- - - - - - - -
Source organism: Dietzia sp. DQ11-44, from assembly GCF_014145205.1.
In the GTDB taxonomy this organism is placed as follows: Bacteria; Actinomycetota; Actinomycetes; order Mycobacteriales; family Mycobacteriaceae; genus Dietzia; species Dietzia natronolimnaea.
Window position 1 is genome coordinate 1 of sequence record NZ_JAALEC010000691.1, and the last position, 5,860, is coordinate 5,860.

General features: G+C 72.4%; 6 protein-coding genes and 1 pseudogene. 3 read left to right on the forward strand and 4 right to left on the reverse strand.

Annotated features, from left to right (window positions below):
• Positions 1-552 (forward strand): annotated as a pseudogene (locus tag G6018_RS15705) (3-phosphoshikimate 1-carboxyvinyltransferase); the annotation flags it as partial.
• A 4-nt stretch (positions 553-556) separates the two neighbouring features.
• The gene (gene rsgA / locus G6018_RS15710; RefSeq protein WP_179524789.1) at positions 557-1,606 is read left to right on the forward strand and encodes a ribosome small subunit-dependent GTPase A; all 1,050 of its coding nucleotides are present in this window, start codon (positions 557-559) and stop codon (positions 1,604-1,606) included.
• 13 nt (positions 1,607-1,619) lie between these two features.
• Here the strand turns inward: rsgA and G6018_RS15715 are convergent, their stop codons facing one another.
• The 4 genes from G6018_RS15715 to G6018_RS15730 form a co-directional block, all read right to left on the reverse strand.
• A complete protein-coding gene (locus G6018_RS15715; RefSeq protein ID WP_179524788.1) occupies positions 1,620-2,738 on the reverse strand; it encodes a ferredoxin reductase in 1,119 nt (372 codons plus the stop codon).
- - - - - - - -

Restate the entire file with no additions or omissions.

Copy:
Source organism: Dietzia sp. DQ11-44, from assembly GCF_014145205.1.
In the GTDB taxonomy this organism is placed as follows: Bacteria; Actinomycetota; Actinomycetes; order Mycobacteriales; family Mycobacteriaceae; genus Dietzia; species Dietzia natronolimnaea.
Window position 1 is genome coordinate 1 of sequence record NZ_JAALEC010000691.1, and the last position, 5,860, is coordinate 5,860.

General features: G+C 72.4%; 6 protein-coding genes and 1 pseudogene. 3 read left to right on the forward strand and 4 right to left on the reverse strand.

Annotated features, from left to right (window positions below):
• Positions 1-552 (forward strand): annotated as a pseudogene (locus tag G6018_RS15705) (3-phosphoshikimate 1-carboxyvinyltransferase); the annotation flags it as partial.
• A 4-nt stretch (positions 553-556) separates the two neighbouring features.
• The gene (gene rsgA / locus G6018_RS15710; RefSeq protein WP_179524789.1) at positions 557-1,606 is read left to right on the forward strand and encodes a ribosome small subunit-dependent GTPase A; all 1,050 of its coding nucleotides are present in this window, start codon (positions 557-559) and stop codon (positions 1,604-1,606) included.
• 13 nt (positions 1,607-1,619) lie between these two features.
• Here the strand turns inward: rsgA and G6018_RS15715 are convergent, their stop codons facing one another.
• The 4 genes from G6018_RS15715 to G6018_RS15730 form a co-directional block, all read right to left on the reverse strand.
• A complete protein-coding gene (locus G6018_RS15715; RefSeq protein ID WP_179524788.1) occupies positions 1,620-2,738 on the reverse strand; it encodes a ferredoxin reductase in 1,119 nt (372 codons plus the stop codon).